Spout connector question... If that's what you call it???

Toddstang LX

New Member
May 7, 2008
I'm having issues with my car running with the spout connector plugged in (that's what my mustang buddys call it) it's a little grey plastic connector with 2 prongs inside that you connect beside the distributor on the wiring harness. You remove this when adjusting the timing and then put it back in. WELL... I was at the store the other day and I went to crank my car and it just turned over and sputtered....over and over I cranked it and it would just "fart" a bit but not crank. My good friend who has had MANY stangs in his day came to my rescue and quickly noticed that my distributor had come loose and my timing was off. He pulled the spout connector and re-adjusted my timing... Then when he put the connector back in place the car shut off!

I went to the junk yard and got 100 of them out of all kinds of fords...they all have the same part number and some even came out of mustangs, but no matter what I do...my car either won't crank at all, or if it cranks it refuses to run right with this little connector in place.

My questions are:

Is this bad news?...

What is the spout connector for?...

How can I figure out what has went wrong to cause my car to act like this??..

Can I just leave it out?...

If I do will it cause any damage to the car?
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The "spout" allows the computer to make adjustments to the cars timing.

Without the "spout" you are locked into whatever your base timing is set to.

Your car will likely be significantly down on power without the spout in and may have drivability problems under load and at wide open throttle.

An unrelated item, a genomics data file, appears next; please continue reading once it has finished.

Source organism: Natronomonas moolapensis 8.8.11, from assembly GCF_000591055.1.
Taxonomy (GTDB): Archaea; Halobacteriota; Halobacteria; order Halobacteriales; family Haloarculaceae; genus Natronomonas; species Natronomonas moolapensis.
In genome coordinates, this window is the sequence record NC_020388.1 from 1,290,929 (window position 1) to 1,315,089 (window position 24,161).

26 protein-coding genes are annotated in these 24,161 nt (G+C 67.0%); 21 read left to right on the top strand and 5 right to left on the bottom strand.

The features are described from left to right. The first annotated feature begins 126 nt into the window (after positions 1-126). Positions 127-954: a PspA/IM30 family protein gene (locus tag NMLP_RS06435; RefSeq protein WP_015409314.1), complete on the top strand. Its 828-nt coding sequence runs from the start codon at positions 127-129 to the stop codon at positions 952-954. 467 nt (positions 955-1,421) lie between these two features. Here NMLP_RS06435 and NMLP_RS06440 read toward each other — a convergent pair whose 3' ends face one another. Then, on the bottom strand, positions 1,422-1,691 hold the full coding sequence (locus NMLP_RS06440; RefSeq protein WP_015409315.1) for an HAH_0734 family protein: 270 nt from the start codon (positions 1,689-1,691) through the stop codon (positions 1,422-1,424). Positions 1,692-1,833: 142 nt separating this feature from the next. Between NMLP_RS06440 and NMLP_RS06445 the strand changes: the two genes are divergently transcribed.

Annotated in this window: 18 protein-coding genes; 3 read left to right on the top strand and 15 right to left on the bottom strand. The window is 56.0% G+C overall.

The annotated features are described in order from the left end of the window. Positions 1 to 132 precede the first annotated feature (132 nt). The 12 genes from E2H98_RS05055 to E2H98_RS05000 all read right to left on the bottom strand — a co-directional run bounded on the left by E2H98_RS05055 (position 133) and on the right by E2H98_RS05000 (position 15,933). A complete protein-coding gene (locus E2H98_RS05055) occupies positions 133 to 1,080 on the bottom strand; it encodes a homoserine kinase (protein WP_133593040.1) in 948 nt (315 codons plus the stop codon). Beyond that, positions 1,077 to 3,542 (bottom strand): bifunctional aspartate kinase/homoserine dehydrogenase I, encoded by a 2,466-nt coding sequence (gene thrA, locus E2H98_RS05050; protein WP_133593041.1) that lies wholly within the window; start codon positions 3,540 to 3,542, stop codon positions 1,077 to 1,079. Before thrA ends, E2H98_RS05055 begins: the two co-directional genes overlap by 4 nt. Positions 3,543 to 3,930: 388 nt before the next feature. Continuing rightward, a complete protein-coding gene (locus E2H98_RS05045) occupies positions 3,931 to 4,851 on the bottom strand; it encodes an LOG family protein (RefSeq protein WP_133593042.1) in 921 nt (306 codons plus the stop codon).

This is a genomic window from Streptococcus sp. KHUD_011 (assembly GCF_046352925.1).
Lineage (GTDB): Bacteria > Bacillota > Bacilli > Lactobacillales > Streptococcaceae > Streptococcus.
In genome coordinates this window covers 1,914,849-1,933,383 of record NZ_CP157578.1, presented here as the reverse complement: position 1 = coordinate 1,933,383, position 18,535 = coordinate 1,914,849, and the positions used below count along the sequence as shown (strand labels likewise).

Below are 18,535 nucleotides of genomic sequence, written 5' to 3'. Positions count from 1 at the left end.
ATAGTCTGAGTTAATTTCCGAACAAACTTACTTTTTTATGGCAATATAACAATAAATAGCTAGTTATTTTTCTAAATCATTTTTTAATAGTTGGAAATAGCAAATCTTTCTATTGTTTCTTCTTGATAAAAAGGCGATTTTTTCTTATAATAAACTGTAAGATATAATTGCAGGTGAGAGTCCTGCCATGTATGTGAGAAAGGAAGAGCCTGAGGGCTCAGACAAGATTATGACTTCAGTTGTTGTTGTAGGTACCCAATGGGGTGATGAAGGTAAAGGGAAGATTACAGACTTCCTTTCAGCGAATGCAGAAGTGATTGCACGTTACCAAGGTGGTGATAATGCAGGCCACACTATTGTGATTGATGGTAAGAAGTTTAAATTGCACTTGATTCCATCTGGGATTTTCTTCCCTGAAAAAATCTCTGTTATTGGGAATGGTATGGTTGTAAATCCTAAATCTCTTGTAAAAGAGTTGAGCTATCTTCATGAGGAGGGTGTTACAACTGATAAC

I'd say you have some other issues that are the root of this problem.

The "spout" is just a jumper that connects the two pins, it really can't go bad. I mean you could use a wire with clips and it would do the same thing. I'd say the "spout" is fine and you need to look elsewhere for the problem.
Did actually check the timing with a timing light or did you just get it close (by ear)?

Actually...me and a friend tried to check our timing with a timing light and both our underdrive pulleys were too rusted to see any marks at all! :eek:

Is this a common problem?... How are you supposed to check the timing if it's too rusted to see the mark?
You clean it, scrape it, and use something to highlight the marks (liquid paper works).

As always, Joel is right-on. :nice: FWIW if you're clumsy like me, a silver sharpie marker works pretty nicely too.

And the balancer is what you need to clean up, not the pulley. If your balancer has lost it's marks due to rust (the outer layer flakes off), you could apply timing tape but there can be a large degree of user-error involved in doing this (no pun intended). If a balancer looks like that, I'd simply recommend getting a new one.

I would definitely get it timed before tinkering with a whole lot else. You don't want to introduce a lot of other variables till the already known ones are no longer variables.

Good luck.
I'm taking a wild guess here, but I'm thinking your timing is so far off that when the Sprout is connected the computer is making the timing even further out. It may then be so far out that the engine will not run. Make sure you re-time the car.

I agree with gears. With the base timing way off and the spout plugged in, the computer still thinks its at factory base timing and adjusts the timing based on operating conditions. This could put your timing way out of whack and cause the engine not to run. Be sure to set the base timing with a timing light before starting to troubleshoot anything else. If the problem persists, then you can start trying to diagnose other issues.